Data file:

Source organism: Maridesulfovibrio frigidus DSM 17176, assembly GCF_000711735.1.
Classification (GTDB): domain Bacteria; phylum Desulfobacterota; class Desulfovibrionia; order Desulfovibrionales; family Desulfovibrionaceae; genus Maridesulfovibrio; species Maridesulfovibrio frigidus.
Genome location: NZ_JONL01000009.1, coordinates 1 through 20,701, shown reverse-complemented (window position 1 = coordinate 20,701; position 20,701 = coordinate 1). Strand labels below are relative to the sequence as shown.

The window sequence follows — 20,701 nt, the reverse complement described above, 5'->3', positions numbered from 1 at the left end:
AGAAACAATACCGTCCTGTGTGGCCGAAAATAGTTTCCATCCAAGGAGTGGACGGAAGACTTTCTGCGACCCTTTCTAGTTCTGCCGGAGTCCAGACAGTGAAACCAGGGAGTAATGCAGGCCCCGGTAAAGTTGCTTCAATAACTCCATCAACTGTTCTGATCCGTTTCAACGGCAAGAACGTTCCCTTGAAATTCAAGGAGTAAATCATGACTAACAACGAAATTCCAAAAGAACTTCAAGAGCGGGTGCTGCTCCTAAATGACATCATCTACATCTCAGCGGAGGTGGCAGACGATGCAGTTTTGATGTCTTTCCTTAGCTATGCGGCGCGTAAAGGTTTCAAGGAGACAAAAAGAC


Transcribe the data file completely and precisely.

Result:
Source organism: Maridesulfovibrio frigidus DSM 17176, assembly GCF_000711735.1.
Classification (GTDB): domain Bacteria; phylum Desulfobacterota; class Desulfovibrionia; order Desulfovibrionales; family Desulfovibrionaceae; genus Maridesulfovibrio; species Maridesulfovibrio frigidus.
Genome location: NZ_JONL01000009.1, coordinates 1 through 20,701, shown reverse-complemented (window position 1 = coordinate 20,701; position 20,701 = coordinate 1). Strand labels below are relative to the sequence as shown.

The window sequence follows — 20,701 nt, the reverse complement described above, 5'->3', positions numbered from 1 at the left end:
AGAAACAATACCGTCCTGTGTGGCCGAAAATAGTTTCCATCCAAGGAGTGGACGGAAGACTTTCTGCGACCCTTTCTAGTTCTGCCGGAGTCCAGACAGTGAAACCAGGGAGTAATGCAGGCCCCGGTAAAGTTGCTTCAATAACTCCATCAACTGTTCTGATCCGTTTCAACGGCAAGAACGTTCCCTTGAAATTCAAGGAGTAAATCATGACTAACAACGAAATTCCAAAAGAACTTCAAGAGCGGGTGCTGCTCCTAAATGACATCATCTACATCTCAGCGGAGGTGGCAGACGATGCAGTTTTGATGTCTTTCCTTAGCTATGCGGCGCGTAAAGGTTTCAAGGAGACAAAAAGAC